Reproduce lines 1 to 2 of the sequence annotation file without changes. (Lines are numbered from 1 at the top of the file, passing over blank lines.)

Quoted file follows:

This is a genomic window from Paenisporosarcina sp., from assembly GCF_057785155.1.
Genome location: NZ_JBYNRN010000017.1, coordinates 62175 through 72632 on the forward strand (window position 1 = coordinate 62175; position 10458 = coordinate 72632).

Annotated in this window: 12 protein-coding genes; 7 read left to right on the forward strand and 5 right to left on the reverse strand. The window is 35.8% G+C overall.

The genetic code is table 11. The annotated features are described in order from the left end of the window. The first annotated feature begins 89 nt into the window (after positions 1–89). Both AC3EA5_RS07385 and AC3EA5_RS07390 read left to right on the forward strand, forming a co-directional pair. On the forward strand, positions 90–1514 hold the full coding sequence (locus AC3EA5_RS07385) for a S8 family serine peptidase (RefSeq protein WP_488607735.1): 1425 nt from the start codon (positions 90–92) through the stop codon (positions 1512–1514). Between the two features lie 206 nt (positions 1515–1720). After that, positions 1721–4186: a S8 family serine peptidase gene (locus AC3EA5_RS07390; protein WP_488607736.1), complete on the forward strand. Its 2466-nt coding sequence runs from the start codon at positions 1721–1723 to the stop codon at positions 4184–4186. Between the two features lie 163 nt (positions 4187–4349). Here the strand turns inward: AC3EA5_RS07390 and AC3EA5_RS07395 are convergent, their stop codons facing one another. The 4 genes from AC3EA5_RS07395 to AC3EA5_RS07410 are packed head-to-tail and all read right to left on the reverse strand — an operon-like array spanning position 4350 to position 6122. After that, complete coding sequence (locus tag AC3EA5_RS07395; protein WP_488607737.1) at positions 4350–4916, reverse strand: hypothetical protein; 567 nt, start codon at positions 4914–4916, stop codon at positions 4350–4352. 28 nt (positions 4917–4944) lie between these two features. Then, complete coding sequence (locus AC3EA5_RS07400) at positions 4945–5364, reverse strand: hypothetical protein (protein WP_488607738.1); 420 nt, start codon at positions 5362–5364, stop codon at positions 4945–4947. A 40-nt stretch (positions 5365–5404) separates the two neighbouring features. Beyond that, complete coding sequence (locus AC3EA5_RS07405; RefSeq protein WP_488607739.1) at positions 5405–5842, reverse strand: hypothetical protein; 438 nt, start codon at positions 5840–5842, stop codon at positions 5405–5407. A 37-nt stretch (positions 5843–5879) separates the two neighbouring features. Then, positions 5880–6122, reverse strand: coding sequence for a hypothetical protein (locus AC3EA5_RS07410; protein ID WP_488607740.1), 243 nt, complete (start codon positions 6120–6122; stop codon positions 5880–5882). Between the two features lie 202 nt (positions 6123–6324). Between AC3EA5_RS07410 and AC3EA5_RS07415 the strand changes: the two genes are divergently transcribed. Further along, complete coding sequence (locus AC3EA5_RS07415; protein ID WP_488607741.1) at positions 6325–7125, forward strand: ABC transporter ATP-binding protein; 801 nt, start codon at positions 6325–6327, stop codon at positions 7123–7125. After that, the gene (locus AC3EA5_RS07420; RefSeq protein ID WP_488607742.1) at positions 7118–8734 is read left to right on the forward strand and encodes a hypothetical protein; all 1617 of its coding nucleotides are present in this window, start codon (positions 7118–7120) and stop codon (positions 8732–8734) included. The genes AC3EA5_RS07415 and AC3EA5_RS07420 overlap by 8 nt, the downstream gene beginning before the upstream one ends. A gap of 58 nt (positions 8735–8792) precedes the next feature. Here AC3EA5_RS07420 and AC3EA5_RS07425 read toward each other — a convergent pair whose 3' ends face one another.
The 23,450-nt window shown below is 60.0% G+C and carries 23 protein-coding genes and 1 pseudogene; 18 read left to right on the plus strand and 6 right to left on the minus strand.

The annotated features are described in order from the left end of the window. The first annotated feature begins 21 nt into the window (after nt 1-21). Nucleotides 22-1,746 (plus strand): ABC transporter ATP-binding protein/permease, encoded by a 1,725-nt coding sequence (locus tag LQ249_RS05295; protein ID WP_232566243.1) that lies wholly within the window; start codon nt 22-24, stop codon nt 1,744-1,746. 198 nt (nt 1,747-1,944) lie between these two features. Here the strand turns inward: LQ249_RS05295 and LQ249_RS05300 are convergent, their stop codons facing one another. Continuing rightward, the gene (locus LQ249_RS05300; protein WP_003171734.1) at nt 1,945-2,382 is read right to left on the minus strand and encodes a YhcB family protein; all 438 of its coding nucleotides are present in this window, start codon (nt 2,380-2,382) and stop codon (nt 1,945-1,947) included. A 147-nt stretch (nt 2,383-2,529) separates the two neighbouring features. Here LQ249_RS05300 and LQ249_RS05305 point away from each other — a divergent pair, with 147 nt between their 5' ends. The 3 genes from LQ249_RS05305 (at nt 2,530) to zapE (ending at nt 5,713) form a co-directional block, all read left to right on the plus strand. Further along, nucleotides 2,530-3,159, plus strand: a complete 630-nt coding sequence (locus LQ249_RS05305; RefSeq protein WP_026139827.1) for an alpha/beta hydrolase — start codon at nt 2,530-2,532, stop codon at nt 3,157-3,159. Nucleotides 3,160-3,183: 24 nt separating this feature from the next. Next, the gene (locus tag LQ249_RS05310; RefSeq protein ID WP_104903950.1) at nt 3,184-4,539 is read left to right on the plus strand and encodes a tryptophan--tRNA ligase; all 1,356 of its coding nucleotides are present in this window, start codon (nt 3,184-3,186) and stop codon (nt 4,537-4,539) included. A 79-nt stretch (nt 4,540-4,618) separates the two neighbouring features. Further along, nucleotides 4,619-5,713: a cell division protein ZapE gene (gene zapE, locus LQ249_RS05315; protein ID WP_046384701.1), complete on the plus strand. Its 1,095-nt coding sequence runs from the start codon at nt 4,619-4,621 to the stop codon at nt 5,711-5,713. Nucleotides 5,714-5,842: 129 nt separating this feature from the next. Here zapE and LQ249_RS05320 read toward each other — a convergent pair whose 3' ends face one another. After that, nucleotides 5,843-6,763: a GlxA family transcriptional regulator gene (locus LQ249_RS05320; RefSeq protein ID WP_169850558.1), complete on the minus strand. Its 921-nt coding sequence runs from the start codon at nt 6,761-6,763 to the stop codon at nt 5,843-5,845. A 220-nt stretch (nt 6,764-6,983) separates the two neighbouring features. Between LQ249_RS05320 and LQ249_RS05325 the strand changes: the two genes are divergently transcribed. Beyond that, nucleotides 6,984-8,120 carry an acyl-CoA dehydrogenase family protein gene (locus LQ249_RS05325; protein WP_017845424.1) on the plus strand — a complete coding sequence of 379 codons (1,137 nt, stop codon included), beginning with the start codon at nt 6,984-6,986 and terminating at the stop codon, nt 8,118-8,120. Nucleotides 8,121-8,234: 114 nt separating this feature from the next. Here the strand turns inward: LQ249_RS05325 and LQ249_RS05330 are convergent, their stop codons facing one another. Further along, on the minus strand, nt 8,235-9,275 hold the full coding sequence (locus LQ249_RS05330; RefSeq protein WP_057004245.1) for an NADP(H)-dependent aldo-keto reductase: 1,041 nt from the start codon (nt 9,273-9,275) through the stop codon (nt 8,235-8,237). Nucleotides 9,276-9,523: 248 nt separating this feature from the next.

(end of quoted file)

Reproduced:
This is a genomic window from Paenisporosarcina sp., from assembly GCF_057785155.1.
Genome location: NZ_JBYNRN010000017.1, coordinates 62175 through 72632 on the forward strand (window position 1 = coordinate 62175; position 10458 = coordinate 72632).